GICSP – How to pass first time.



The GICSP – Global Industrial Cyber Security Professional is a certification I’ve recently passed. The certification focuses on ICSS (Integrated Control and Safety Systems). If you plan to work in OT (operational technology) security, the GICSP is the staple certification.

At the start of September 2023, I was scheduled to take a 5-day training course for the GICSP in London. I’d only been working in OT security for a month at that point. In this blog post, I’ll go over my experience with the GICSP training course, what it entailed, how I studied, and how the exam went. This training course and exam were paid for by my employer ARC (as all training should be <3). Big shout-out to ARC for getting me on a certification course so soon into my employment.

The GICSP was chosen as it’s a certification that will teach you all of the basics, is proof of competence and is often specified on a statement of work sent to us by clients.

Training course

After a training plan was agreed upon with my manager, it was decided that I’d be going on a week-long training course on site. I stayed in the hotel attached to the training site, ate and slept there. If you are going to do the same thing, pack some shampoo and snacks.

The course was supposed to start on Sunday but due to a miscommunication, the students weren’t informed of this, resulting in us being a day late right away on Monday. The delay meant our days were quite long; Day 1: 0900-2015, Day 2,3,4: 0830-2015, Day 5: 0830-1530. I rushed the practice exam at the end in order to catch my flight back.


The style of teaching reminded me of PowerPoint of Death. The students all got a printout of the slides, all 1,000 pages. The days were long, and it quickly felt like information overload. Too much to take in too fast. The learning material that was being presented was able to keep me engaged in the course because it was either things I had not come across before or that I needed a refresher on. For things I struggled to learn I wrote notes in the workbook, so I’d have more to take into the exam.

Firebrand Training Site

Everything outside of the course was great. There were 3 meals a day that were very nice. While at class you had access to infinite free coffee, and it’s not what you’re thinking, it was quite nice. The location of the training compound was 20 mins by foot to a shop, easily done but not safe when it’s a path next to a motorway. While I was there the AC was out, so the rooms were a bit too warm at night. At the facility there was plenty of entertainment and a nice gym, however, there wasn’t much time for that.


We got access to the online Labs about a month after the course ended and would have access to them for 10 months. There’s a limitation on active hours but I can’t seem to find what that is. The labs for this say that you’ll need 9 hours to complete them. However, if you’re confident in Linux and Wireshark, it’ll take 4 hours at most. If you like to tinker, you’ll spend all your time messing with a virtual PLC (Programmable Logic Controller).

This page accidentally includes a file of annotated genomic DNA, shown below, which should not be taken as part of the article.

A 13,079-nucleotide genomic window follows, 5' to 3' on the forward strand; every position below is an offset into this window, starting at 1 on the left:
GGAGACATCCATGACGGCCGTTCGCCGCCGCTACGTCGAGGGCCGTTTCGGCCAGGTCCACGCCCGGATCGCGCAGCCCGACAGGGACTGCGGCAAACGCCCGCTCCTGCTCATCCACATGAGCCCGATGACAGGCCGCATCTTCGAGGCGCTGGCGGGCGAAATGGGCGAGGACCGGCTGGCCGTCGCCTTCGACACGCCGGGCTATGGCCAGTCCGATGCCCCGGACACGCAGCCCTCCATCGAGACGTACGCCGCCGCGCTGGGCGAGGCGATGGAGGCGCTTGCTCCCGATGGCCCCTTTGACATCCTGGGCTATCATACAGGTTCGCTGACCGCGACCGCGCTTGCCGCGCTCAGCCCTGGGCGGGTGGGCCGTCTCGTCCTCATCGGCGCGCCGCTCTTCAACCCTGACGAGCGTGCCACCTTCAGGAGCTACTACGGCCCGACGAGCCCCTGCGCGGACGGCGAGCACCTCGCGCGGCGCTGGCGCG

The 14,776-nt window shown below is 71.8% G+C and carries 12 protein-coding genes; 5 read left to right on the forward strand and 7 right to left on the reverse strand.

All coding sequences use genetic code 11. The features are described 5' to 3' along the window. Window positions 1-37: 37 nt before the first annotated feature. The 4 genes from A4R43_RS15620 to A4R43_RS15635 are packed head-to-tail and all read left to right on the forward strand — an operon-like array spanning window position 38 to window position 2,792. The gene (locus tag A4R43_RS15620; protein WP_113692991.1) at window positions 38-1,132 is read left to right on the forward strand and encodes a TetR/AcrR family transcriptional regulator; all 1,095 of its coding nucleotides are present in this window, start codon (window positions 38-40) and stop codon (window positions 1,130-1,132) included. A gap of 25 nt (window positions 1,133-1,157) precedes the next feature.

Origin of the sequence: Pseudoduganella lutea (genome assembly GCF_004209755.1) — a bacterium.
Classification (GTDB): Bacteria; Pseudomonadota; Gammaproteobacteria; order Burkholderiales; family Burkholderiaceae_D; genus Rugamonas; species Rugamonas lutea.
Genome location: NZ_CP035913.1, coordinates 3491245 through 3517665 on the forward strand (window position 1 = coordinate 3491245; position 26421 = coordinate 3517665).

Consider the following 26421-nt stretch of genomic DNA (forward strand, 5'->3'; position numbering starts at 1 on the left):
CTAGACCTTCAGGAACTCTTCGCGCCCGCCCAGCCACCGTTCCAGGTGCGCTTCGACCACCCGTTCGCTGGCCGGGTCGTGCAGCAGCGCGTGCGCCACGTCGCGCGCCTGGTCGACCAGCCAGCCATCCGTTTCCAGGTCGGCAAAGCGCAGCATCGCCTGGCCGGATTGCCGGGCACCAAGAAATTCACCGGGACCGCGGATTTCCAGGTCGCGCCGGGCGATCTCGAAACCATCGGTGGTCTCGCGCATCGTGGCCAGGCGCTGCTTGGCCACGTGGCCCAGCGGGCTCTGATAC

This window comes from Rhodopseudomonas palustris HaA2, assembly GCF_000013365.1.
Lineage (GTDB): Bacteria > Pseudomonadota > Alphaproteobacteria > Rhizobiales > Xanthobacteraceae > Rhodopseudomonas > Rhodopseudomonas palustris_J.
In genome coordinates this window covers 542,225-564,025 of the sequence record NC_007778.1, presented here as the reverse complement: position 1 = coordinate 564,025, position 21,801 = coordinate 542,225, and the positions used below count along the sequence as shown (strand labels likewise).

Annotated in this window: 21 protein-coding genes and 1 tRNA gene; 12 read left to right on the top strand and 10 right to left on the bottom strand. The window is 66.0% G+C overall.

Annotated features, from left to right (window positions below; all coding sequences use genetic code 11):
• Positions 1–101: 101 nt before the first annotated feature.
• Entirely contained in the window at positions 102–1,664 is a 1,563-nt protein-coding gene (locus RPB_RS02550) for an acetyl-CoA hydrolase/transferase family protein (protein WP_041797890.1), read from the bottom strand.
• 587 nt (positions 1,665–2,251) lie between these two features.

To achieve the GICSP you need to sit a proctored exam of 82-115 questions and some practice labs in 3 hours. You need a score of 71% to pass. 3 hours might seem like a lot of time but to have time for the labs you’re going to be answering one question per minute. For my exam I decided to do it in a Pierson View centre, that way I’d have no distractions.

I passed the exam with a score of 78% and only had to do 82 questions. In this exam, I knew exactly what questions I got wrong. The ones I couldn’t look up in my index, the ones I was overthinking.

My scoring on the GICSP
My scoring on the GICSP

Passing GICSP Checklist

Here’s a checklist of things that will really help you pass the exam:

  • Good, full index of the material you’re taking to the exam.
    • You should be able to find any information in your material within a minute. An index can really help you pass as you’ll be referencing the material rather than remembering. You should aim to be able to answer one question per minute.
  • Have a good understanding of the core concepts.
    • AIC triad, PERDU modal, what is a RTOS, what makes OT different from IT.
  • Practice your labs.
    • Wireshark – You can deeply analyse a Modbus traffic capture in Wireshark.
    • PowerShell – This TryHackMe room and write in your material all the cmdlets you’ll need.
    • Hashing in Linux – You know all the basic commands and can use more than 3 tools to generate file hashes. This TryHackMe room may help.
    • PLC programming – You understand ladder logic and can use inputs and outputs to program some traffic lights.
  • Go through these YouTube playlists and make sure you KNOW everything in them.
  • Take the day of the exam easy, relax.
  • Remember, you have all the information with you, you can do it!


The GICSP is a great certification if being thrown in the deep end is training that suits your style. It covers all the main areas of Industrial Control System Security (ICSS). The certification is an industry staple with little alternatives that are as good. If you do decide this certification is for you, good luck and have fun. If you liked this post, check out my previous one on the TryHackMe room Attacking ICSS.

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